Crawl from coffee shop to coffee shop, seeking caffeination and air conditioning. It’s too hot to be outside, too hot to be at home. This Brisbane summer is nothing short of oppressive this year. Today, the last day of the month, feels like the most oppressive yet. The air is charged with disaster, and even more ominous for the abortive forecast “super storm” on Friday, which amounted to a disappointing spatter.
The second SHELL book is done. It’s back with the editor for a final pass, to ensure I haven’t introduced any new errors.
This is something new for me - working with a specialised comics editor.
It seems to be rare among self-published comics to hire an editor. And yet, we creators commonly see/hear the advice that spelling and grammar mistakes are the fastest way to damage the appearance of professionalism in a book.
Ross Murray, known as The Comic Dr, did a great job. He found a dozen tiny plot holes, which forced me to think even harder about the way in which this new story has been told.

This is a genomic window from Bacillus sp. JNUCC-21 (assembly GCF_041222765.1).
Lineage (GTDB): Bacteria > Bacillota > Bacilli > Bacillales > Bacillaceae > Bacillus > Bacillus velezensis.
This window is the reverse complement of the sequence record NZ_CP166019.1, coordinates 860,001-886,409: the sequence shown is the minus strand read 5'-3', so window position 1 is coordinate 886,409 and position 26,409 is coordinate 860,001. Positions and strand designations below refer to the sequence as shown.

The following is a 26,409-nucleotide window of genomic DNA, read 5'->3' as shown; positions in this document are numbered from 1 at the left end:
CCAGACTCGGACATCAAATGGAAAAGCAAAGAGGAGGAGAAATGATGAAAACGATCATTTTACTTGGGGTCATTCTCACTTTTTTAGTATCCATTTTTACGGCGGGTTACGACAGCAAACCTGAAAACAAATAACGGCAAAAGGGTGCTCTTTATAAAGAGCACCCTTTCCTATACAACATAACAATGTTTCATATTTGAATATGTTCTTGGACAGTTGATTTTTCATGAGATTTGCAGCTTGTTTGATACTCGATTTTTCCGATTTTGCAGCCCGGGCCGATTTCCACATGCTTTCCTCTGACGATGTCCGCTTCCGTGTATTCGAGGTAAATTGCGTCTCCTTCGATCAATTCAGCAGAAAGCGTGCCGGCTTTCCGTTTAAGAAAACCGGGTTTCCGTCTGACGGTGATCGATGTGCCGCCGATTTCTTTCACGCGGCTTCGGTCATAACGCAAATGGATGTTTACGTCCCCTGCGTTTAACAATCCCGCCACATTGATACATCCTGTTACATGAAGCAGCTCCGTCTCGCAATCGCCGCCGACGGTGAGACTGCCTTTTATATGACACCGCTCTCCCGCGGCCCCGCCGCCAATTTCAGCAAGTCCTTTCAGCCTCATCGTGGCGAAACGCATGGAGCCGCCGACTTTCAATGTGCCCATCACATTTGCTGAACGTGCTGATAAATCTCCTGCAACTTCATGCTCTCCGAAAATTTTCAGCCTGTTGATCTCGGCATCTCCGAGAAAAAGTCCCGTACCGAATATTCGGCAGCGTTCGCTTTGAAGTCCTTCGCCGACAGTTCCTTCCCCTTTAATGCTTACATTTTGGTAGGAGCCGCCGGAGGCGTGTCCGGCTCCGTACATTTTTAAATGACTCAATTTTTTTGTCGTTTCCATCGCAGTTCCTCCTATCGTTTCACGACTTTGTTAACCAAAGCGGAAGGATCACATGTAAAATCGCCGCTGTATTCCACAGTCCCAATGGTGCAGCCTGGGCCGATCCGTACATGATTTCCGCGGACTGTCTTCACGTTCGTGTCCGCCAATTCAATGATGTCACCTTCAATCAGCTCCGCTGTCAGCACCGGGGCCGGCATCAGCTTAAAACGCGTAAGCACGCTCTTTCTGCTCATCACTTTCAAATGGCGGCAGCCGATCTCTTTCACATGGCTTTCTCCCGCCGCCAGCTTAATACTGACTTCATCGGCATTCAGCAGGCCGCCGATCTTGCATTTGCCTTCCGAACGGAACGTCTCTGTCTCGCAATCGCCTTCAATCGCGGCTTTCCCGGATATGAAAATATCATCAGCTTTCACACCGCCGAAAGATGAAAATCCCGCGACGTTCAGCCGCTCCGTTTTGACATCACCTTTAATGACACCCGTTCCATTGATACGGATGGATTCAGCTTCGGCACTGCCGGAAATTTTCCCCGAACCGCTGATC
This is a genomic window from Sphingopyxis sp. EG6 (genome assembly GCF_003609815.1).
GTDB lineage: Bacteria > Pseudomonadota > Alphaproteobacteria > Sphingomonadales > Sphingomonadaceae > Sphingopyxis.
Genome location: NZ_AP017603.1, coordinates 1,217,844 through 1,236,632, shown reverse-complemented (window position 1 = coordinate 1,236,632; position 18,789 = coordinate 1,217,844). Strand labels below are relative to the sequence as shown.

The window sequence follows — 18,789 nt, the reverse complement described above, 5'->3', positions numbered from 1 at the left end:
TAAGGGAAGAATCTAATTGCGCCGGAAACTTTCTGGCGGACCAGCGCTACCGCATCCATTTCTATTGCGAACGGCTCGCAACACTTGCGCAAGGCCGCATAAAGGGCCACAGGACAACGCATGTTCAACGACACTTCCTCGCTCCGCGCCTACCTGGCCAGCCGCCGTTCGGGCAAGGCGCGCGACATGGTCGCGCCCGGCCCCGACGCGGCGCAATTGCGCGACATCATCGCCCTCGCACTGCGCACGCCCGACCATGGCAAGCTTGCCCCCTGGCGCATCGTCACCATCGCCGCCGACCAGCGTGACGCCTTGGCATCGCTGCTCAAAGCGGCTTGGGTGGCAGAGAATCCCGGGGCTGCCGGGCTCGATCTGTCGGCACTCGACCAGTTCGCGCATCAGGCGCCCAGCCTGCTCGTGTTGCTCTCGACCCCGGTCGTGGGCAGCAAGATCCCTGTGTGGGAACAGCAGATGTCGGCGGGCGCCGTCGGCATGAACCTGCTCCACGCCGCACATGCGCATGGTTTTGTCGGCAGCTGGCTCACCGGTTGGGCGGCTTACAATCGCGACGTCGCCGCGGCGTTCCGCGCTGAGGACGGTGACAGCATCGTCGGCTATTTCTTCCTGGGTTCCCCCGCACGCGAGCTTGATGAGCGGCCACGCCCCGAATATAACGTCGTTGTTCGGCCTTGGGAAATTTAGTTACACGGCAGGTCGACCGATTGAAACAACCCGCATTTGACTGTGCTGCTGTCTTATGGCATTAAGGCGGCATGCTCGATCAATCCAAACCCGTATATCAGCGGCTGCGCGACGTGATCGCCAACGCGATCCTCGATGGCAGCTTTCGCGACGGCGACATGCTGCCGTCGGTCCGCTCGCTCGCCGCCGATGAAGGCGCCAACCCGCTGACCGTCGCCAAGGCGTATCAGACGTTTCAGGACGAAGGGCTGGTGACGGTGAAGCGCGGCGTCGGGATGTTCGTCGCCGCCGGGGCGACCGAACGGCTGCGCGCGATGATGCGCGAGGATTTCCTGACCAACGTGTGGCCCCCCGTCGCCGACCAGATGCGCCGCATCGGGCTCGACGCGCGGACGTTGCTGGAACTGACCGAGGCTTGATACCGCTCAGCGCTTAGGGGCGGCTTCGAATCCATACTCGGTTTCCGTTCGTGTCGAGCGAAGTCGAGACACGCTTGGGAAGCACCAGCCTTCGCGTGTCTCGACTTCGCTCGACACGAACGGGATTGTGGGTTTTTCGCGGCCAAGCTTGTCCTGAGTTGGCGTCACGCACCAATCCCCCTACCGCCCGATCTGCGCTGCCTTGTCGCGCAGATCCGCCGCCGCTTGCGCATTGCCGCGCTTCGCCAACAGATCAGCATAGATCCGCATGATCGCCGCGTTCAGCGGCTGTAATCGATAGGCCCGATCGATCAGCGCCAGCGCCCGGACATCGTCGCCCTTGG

This new SHELL book is again an autobiography. Its tales are not exactly couched in perfect narrative logic because the protagonist’s thoughts were certainly not couched in any kind of logic. I know… I was there.
The art of creating a satisfying autobiographical tale seems to revolve around how to portray this sense of inner weakness.
The writer should be perfectly in control of their inner weaknesses. The weakness exists, but it’s constrained. The reader should question the protagonist’s intentions, not the narrative’s intentions. Making this distinction between the protagonist’s intentions and the narrative’s intentions was a revelation.
Hiring an editor enabled me to see my work through a new set of eyes, and the result is a book about which I can be even more proud.